Skip to content

Lithium Batteries – The Cobalt Cliff Is Upon Us

April 17, 2016

By Paul Homewood 


h/t Hugh Sharman





There is an interesting piece in Investor Intel, looking at Darton Commodities’ recent 2015-2016 Cobalt Market Review:

I had a very enlightening conversation on Wednesday morning with the experts at Darton Commodities Limited, a U.K.-based metals trader that specializes in cobalt and serves as an intermediary between cobalt producers and European users. A couple days before the call, Darton sent me a copy of their 42 page “2015-2016 Cobalt Market Review.” It was one of the most impressive and data rich industry overviews I’ve ever seen.

Our wide ranging hour and a half conversation confirmed my developing thesis that cobalt is an immense supply chain risk that lithium-ion battery manufacturers and users have blithely dismissed in a headlong rush to build production capacity for markets that may not develop, or may develop more slowly than anyone anticipates. It left me more convinced than ever that my initial risk assessments were understated.

The Cobalt Cliff is upon us and there is no reasonable probability that the battery industry will have the muscle to outbid other essential industries that must have cobalt to make far more valuable products.


While the statistics embedded in the “Cobalt” page on Darton’s website are a bit dated, the page provides a solid summary overview of the sources and uses of cobalt.


Sources of Cobalt

“Cobalt is not found as a native metal but in nickel-bearing laterites or nickel and copper sulphide deposits. This means that cobalt is usually produced as a by-product of nickel and copper mining activities. Of current production sources, approximately 64% of cobalt production is copper related, 33% is nickel related and only 3% is produced by primary cobalt operations. The main reserves are found in the southern part of the Democratic Republic of Congo (DRC), an area which currently holds close to half of the world’s cobalt reserves. Australia, Cuba, Zambia, New Caledonia, Canada, Russia, Madagascar and Brazil hold much of the balance of global cobalt reserves. In 2011, global refined cobalt output was estimated at just over 80,000 MT [metric tons], of which approximately 52% was in chemical form and 48% in metallic form. Approximately 49,000 MT or 61% of this global output was originally mined and (semi) refined in the DRC and of the worlds five largest cobalt refiners four are heavily dependent on DRC sourced refining materials. China’s share in global cobalt production has grown dramatically in recent years, contributing some 33,000 MT or 41% of global refined output in 2011.”


Uses of Cobalt

“Cobalt has a diverse range of important metallurgical and chemical uses which varies from aircraft engines to rechargeable batteries. It is also found in industrial chemical processes where its unique catalytic properties can be used for such applications as desulphurisation of hydrocarbons, the removal of nitrous oxide and the emerging technology of converting natural gas to liquid hydrocarbons. Base industry also utilises the advantages that cobalt can bring to the hard metal industry where hard wearing metals and alloys allow the manufacture of highly effective cutting tools for a broad range of industrial applications. The high temperature resistance, hardness and wear characteristics of cobalt when alloyed with other metals can also be put to good use not only in gas turbines but also as hard surfacing in critical applications where working environments are aggressive. By improving wear and durability this can also improve operating efficiencies by extending the operating life and reducing friction. Furthermore, cobalt’s versatile physical and chemical properties make it a vital ingredient in the colouring of pigments and ceramics, electroplating and the manufacture of vehicle tires, paint driers, permanent magnets, synthetic diamonds and animal feed.”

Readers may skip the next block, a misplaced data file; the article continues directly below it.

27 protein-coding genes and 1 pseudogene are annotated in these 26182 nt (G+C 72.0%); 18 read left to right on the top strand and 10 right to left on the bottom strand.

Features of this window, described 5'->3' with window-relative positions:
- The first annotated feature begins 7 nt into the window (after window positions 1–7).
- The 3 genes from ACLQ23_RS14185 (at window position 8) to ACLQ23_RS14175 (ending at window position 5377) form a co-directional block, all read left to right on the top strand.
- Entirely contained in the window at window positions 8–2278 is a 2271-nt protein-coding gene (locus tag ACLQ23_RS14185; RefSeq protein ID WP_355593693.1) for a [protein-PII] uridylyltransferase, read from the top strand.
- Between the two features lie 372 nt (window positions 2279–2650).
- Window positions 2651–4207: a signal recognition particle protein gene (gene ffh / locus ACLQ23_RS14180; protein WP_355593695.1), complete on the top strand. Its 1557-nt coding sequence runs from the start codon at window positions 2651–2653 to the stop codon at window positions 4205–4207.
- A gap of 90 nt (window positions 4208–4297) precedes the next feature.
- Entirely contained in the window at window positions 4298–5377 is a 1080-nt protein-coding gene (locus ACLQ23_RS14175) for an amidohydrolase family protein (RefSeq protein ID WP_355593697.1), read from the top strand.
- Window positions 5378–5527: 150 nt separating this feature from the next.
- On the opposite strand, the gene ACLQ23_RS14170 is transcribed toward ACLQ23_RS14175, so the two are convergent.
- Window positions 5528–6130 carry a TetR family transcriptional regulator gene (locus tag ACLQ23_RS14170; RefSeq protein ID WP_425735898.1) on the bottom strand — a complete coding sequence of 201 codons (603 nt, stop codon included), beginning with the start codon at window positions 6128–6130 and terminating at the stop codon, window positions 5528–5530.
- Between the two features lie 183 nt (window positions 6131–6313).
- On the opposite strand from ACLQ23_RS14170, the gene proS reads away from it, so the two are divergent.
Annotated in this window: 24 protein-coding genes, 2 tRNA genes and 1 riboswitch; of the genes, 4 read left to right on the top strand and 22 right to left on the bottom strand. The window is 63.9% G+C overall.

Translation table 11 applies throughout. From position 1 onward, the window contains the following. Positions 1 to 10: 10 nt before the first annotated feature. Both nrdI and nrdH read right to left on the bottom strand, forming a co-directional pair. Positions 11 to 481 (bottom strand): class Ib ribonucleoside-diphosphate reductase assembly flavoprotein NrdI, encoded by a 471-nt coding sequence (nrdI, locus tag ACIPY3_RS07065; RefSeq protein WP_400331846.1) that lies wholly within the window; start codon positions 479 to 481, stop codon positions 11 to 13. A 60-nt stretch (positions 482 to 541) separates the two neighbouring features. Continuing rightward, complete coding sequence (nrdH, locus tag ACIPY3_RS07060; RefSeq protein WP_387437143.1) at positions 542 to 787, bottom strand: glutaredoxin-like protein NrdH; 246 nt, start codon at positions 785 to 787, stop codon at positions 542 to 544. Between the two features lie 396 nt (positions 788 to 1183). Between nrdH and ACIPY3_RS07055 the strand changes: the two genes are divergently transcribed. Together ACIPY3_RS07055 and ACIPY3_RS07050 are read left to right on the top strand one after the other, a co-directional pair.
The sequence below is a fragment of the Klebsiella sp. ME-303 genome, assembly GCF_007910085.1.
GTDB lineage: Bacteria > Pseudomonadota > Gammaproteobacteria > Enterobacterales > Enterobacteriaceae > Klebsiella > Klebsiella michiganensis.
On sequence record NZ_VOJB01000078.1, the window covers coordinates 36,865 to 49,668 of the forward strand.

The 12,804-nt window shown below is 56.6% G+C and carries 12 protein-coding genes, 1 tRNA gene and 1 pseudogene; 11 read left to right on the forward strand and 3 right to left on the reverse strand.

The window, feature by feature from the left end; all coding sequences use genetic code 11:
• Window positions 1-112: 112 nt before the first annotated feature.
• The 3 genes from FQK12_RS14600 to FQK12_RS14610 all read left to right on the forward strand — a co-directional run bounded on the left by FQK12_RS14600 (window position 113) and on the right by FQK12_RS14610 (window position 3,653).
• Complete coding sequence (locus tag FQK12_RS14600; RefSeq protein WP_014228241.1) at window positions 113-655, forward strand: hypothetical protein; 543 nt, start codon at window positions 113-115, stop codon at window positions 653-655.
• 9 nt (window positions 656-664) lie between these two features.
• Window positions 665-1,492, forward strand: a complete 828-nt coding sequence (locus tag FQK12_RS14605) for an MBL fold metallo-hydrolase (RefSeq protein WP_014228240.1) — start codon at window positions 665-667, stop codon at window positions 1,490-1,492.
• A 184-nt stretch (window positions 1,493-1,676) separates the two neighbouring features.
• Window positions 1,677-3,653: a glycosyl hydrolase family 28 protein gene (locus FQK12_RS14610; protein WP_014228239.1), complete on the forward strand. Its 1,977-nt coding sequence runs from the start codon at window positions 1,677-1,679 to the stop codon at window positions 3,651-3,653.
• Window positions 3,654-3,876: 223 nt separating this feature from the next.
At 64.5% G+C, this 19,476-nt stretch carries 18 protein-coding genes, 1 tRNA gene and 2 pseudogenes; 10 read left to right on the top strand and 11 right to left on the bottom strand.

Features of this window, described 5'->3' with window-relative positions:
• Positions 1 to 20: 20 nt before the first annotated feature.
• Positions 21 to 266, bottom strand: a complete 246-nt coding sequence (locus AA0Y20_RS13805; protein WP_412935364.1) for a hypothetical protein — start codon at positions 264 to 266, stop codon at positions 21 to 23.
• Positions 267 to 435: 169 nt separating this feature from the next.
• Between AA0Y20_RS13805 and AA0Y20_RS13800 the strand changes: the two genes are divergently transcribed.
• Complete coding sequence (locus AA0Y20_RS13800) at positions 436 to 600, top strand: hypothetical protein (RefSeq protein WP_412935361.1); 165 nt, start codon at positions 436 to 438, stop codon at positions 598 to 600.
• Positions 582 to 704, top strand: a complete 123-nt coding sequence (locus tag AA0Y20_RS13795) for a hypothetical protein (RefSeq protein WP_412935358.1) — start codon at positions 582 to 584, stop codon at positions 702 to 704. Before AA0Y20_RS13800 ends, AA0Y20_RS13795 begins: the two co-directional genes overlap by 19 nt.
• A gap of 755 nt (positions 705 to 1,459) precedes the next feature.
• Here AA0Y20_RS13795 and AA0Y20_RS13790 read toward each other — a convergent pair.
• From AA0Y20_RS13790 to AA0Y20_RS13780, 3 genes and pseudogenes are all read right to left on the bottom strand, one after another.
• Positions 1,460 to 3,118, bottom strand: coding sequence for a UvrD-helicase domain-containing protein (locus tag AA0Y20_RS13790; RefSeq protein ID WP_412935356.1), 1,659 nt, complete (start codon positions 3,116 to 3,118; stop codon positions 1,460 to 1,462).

Supply trends since 2006

According the USGS, cobalt ore production soared from 57,500 MT of contained metal in 2006 to 124,000 MT of contained metal in 2015. Roughly 62% of the supply growth came from new mines in the DRC, a country that produced 22,000 MT in 2006 and 63,000 MT in 2015. Other major contributors to supply growth during the decade were China (5,800 MT), the Philippines (4,600 MT) and Madagascar (3,600 MT).


Demand trends since 2006

Just as the DRC has been the primary driver of cobalt supply over the last decade, the lithium-ion battery sector has been the primary driver of cobalt demand. According to CDI and Darton, battery industry demand for cobalt soared from 12,300 MT in 2006 to 44,600 MT in 2015, a compound annual growth rate of roughly 16%. Other industrial uses of cobalt remained remarkably stable throughout the period ranging from a low of 42,600 MT in 2009 to a high of 52,500 MT in 2011. According to Darton, most industrial cobalt users who can substitute another material for cobalt have already done so, which makes non-battery demand incredibly inelastic. In 2015, non-battery demand was 45,600 MT.


Historic Synergies

Over the last decade there has been a remarkable synergy between increasing cobalt supply and increasing battery industry demand. The supply increase was driven by new copper and nickel mines that were brought into production to satisfy soaring demand for those metals, principally from China. If the battery industry had not been around to absorb the increased cobalt production, cobalt prices would have tanked because non-battery demand is remarkably stable. Since supply and demand were effectively increasing on parallel but independent tracks for the last decade, the market price of cobalt remained remarkably stable post-2009 as supplies soared from 56,000 MT to 93,000 MT.


Cobalt Price




The Synergies Are History

Since 2006, nickel and copper prices have been highly volatile because miners expanded production too rapidly and Chinese demand growth faltered. After peaking at $24 a pound in 2007, nickel began a multi-year slide to its current level of $3.75 a pound. While copper didn’t peak until 2010, the slide from $4.50 to $2.15 a pound has savaged mining profits.


Nickel & Copper


According to Darton, about 70% of nickel miners and a substantial percentage of copper miners are losing money at today’s prices and the managers of those companies are grappling with mounting losses and increasing pressure to take mines out of production and put them into care and maintenance mode until demand and prices recover.